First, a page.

ACOEM believes that OSHA should expand the criteria that mandate biological monitoring (including blood lead testing) and medical surveillance in both its general industry and construction lead standards. ACOEM endorses the expanded criteria for these programs set forth in the Cal/OSHA discussion draft standards of 2016.28 The current OSHA standard for general industry, which relies entirely on employee exposure to airborne lead at or above the current AL of 30 μg/m3 for more than 30 days per year to trigger biological monitoring, is inadequately protective of worker health for several reasons:

  1. As discussed further in ACOEM's response to OSHA's questions on the AL and PEL, validated biokinetic modeling and epidemiological data have established that workplace exposure to airborne lead should be considerably less than 30 μg/m3 to maintain the 95th percentile worker's blood lead concentration less than 10 μg/dL after months of steady-state exposure. In the case of the females of reproductive age, on the order of 1 month of exposure at 10 μg/m3 would likely result in the 95th percentile worker's BBL exceeding the CDC blood reference value of 3.5 μg/dL.
  2. Occupational health professionals have found that many lead-exposed workers have elevated BLLs even when air lead levels are below the current AL of 30 μg/m3. In such situations, lead ingestion via hand-to-mouth activity probably accounts for the exposures rather than inhalation of airborne lead. These risks can be quite significant in industries that grind, polish, or otherwise disturb lead-containing materials such as brass alloys, tin-lead solder, pottery glaze, lead weights, and bullet fragments, among others. BLLs in such workers can often exceed 10 to 20 μg/dL and may occasionally range as high as 50 to 60 μg/dL even when air lead levels are less than 30 μg/m3.

ACOEM believes that exclusive reliance on the airborne lead monitoring fails to identify the severity of lead hazards in many workplaces. California's pending rulemaking on state lead standards included a cost-benefit analysis published in 2020.37 This study, a “Standardized Regulatory Impact Analysis (SRIA),” estimated the number of employees in various industries who were likely to have significant workplace exposure to lead. Extrapolated from California to the nation as a whole, the data suggest that as many as 2 million American workers have occupational lead exposure high enough to elevate BLLs greater than 5 to 10 μg/dL. The vast majority of these workers will not currently fall under the scope of the OSHA lead standards, because in most of their workplaces, air lead levels are less than 30 μg/m3.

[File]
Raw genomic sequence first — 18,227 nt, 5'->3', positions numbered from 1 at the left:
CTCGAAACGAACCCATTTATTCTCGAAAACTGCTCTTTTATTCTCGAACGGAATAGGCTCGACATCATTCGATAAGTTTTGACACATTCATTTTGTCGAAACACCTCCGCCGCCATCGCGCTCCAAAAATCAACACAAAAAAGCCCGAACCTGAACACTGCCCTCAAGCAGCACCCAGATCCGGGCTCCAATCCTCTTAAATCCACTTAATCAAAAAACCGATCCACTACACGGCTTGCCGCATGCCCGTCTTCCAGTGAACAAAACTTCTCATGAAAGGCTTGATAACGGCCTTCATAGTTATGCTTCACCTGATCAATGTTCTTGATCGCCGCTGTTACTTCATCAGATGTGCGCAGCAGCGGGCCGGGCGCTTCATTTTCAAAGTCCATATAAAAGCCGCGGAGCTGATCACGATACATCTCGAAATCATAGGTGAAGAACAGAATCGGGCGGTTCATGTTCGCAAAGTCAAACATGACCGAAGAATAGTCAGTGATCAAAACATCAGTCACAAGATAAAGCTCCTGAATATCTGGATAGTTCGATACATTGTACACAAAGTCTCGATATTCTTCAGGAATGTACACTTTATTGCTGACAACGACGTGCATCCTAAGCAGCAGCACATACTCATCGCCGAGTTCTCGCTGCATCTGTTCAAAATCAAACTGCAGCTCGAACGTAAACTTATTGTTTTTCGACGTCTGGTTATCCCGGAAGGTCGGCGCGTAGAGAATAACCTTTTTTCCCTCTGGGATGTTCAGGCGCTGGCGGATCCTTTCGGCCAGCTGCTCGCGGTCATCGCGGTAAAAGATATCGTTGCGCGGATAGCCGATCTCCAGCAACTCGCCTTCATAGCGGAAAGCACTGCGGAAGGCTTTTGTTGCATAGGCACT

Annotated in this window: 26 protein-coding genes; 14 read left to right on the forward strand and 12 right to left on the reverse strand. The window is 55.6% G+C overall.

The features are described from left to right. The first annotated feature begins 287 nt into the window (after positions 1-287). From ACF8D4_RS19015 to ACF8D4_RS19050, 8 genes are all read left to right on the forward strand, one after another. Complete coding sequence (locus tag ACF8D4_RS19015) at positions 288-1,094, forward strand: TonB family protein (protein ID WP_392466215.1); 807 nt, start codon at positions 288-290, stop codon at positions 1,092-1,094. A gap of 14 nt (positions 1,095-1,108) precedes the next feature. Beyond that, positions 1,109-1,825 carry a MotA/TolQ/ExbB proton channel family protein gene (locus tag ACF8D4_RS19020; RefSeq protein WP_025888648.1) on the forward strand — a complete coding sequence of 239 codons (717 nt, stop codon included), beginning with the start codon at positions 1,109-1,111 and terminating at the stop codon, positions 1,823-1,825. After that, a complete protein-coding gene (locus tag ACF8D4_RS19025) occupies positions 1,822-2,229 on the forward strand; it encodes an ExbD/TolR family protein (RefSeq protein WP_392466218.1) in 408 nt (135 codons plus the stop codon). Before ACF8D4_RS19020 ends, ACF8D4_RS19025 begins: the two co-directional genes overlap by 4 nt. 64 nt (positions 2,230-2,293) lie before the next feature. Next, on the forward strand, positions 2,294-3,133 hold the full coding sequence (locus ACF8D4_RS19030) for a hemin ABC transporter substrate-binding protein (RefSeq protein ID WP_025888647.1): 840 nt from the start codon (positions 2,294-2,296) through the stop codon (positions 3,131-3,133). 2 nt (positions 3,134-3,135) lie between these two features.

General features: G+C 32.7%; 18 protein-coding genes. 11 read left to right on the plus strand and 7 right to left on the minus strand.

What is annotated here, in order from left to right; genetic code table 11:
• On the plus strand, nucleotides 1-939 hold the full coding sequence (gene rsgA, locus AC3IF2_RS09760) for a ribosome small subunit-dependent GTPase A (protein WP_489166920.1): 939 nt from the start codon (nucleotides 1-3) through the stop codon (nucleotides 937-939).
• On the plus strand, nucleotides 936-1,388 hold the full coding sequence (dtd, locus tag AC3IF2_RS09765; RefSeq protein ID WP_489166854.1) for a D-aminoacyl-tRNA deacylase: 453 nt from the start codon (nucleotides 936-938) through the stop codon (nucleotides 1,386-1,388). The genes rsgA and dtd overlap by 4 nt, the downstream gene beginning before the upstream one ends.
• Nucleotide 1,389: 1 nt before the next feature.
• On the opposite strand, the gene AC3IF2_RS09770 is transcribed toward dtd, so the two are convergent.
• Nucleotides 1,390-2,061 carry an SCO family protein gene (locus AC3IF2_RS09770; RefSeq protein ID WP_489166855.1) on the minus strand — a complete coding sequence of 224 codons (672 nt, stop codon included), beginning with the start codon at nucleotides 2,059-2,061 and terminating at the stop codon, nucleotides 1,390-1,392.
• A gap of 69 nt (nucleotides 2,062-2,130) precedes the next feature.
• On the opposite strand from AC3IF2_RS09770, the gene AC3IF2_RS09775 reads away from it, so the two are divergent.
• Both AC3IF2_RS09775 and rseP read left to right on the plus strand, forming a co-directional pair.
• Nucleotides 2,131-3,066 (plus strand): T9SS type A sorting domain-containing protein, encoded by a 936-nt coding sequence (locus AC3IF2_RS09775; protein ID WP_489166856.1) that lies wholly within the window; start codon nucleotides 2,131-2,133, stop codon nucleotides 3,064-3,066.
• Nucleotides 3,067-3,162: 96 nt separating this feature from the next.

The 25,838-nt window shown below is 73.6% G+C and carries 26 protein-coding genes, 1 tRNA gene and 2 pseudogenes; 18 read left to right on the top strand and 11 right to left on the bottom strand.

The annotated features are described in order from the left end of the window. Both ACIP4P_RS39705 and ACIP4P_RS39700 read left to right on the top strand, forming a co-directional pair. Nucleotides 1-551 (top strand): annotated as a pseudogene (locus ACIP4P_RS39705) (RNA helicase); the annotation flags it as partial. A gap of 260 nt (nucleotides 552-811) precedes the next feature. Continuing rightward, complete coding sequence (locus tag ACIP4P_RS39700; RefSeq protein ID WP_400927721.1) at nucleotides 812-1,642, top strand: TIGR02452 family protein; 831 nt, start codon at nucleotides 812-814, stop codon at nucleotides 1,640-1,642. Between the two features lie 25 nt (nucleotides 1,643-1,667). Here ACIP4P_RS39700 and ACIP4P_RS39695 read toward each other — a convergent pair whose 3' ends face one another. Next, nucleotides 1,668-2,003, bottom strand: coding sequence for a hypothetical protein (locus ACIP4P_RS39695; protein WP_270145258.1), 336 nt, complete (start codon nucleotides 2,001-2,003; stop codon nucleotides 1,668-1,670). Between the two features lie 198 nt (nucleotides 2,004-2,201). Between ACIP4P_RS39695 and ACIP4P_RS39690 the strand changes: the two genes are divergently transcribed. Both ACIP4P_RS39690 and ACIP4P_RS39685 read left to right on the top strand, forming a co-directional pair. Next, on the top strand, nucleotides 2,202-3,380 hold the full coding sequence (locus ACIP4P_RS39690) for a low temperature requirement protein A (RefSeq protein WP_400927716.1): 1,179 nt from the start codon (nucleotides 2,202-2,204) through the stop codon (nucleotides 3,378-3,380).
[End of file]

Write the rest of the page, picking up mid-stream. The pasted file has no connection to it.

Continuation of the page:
• 3 The current OSHA standard's exclusive reliance on exceedances of airborne lead ALs to trigger the need for blood lead testing has long been suspected to contribute to widespread undercompliance with this aspect of biological monitoring. Employers in many lead-using workplaces, especially those with relatively few employees or low to moderate exposure levels, fail to conduct air monitoring and thus never obtain evidence of AL exceedance. This was documented in 1990 by Rudolph et al38 soon after the establishment of the California Occupational Blood Lead Registry as a component of laboratory-based surveillance for occupational lead poisoning. In that study, only 2.6% of workplaces engaged in lead-using processes (employing an estimated 205,000 workers) were estimated to have ever done environmental monitoring for lead. Moreover, only 1.4% of these workplaces had routine biological monitoring programs. A study conducted by the Los Angeles County Department of Health Services in 199239 and in Ohio in 200040 also found low compliance with all lead monitoring requirements. For more than 30 years, the Occupational Lead Poisoning Prevention Program of the California Department of Health has conducted extensive education, surveillance, and outreach for primary and secondary prevention of the problem. Nevertheless, the Occupational Lead Poisoning Prevention Program continues to conclude that “many employers fail to provide BLL testing to their lead-exposed workers” and that the blood lead data reported to the state blood lead registry “likely represent a significant underestimate of the number of California workers exposed to lead.”41